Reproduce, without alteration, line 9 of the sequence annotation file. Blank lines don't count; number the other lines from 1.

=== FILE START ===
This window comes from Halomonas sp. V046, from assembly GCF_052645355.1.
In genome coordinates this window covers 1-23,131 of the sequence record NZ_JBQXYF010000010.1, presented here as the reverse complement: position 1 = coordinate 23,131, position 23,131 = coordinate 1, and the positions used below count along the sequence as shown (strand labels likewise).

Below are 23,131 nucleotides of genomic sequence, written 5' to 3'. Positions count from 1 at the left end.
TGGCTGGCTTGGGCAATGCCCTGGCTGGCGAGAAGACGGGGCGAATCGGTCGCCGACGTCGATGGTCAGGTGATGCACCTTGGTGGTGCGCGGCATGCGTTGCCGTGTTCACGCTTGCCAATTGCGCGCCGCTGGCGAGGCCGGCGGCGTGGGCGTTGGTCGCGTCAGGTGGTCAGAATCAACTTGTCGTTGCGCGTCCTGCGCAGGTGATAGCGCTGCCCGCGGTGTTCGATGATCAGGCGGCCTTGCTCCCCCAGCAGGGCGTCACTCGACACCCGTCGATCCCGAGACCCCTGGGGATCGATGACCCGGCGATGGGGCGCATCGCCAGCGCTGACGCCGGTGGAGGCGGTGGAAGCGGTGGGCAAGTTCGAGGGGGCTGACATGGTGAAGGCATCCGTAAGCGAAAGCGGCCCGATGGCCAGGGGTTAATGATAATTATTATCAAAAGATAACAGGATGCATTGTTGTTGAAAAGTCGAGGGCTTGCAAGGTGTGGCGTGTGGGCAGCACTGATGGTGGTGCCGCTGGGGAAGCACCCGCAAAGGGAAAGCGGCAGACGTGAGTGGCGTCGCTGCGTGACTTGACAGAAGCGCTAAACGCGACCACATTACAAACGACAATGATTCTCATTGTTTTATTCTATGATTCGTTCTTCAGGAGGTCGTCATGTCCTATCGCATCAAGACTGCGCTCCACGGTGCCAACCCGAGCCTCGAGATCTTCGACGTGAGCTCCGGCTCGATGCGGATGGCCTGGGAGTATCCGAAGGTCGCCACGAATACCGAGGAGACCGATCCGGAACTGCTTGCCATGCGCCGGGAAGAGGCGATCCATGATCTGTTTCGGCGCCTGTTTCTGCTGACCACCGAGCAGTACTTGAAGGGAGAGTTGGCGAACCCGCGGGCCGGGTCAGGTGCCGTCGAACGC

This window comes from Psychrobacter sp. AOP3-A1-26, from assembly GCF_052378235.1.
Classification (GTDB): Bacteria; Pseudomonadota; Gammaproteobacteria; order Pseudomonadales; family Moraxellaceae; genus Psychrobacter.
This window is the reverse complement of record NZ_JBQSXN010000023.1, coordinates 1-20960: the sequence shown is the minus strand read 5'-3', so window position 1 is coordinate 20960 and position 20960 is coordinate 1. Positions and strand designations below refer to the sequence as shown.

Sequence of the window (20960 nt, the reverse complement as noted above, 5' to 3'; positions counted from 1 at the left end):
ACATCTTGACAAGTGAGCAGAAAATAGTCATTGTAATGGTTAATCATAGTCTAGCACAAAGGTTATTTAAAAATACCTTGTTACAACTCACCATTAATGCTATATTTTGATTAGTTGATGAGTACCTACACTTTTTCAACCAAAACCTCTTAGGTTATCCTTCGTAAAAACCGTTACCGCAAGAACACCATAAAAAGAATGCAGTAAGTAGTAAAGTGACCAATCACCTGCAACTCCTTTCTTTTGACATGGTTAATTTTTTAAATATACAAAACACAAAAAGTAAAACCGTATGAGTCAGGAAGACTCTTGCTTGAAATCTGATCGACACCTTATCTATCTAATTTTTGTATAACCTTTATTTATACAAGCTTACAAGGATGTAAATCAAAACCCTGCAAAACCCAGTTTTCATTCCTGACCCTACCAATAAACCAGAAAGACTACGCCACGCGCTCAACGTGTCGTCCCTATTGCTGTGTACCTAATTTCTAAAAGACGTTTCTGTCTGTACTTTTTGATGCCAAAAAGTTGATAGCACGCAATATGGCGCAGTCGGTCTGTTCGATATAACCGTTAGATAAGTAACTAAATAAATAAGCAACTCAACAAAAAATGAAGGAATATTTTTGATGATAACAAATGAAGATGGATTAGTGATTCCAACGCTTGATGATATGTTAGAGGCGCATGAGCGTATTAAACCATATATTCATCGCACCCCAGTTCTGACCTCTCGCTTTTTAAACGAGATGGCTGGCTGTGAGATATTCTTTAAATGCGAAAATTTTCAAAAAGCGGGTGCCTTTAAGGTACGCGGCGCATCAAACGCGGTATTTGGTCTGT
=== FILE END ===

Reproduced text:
ACATCTTGACAAGTGAGCAGAAAATAGTCATTGTAATGGTTAATCATAGTCTAGCACAAAGGTTATTTAAAAATACCTTGTTACAACTCACCATTAATGCTATATTTTGATTAGTTGATGAGTACCTACACTTTTTCAACCAAAACCTCTTAGGTTATCCTTCGTAAAAACCGTTACCGCAAGAACACCATAAAAAGAATGCAGTAAGTAGTAAAGTGACCAATCACCTGCAACTCCTTTCTTTTGACATGGTTAATTTTTTAAATATACAAAACACAAAAAGTAAAACCGTATGAGTCAGGAAGACTCTTGCTTGAAATCTGATCGACACCTTATCTATCTAATTTTTGTATAACCTTTATTTATACAAGCTTACAAGGATGTAAATCAAAACCCTGCAAAACCCAGTTTTCATTCCTGACCCTACCAATAAACCAGAAAGACTACGCCACGCGCTCAACGTGTCGTCCCTATTGCTGTGTACCTAATTTCTAAAAGACGTTTCTGTCTGTACTTTTTGATGCCAAAAAGTTGATAGCACGCAATATGGCGCAGTCGGTCTGTTCGATATAACCGTTAGATAAGTAACTAAATAAATAAGCAACTCAACAAAAAATGAAGGAATATTTTTGATGATAACAAATGAAGATGGATTAGTGATTCCAACGCTTGATGATATGTTAGAGGCGCATGAGCGTATTAAACCATATATTCATCGCACCCCAGTTCTGACCTCTCGCTTTTTAAACGAGATGGCTGGCTGTGAGATATTCTTTAAATGCGAAAATTTTCAAAAAGCGGGTGCCTTTAAGGTACGCGGCGCATCAAACGCGGTATTTGGTCTGT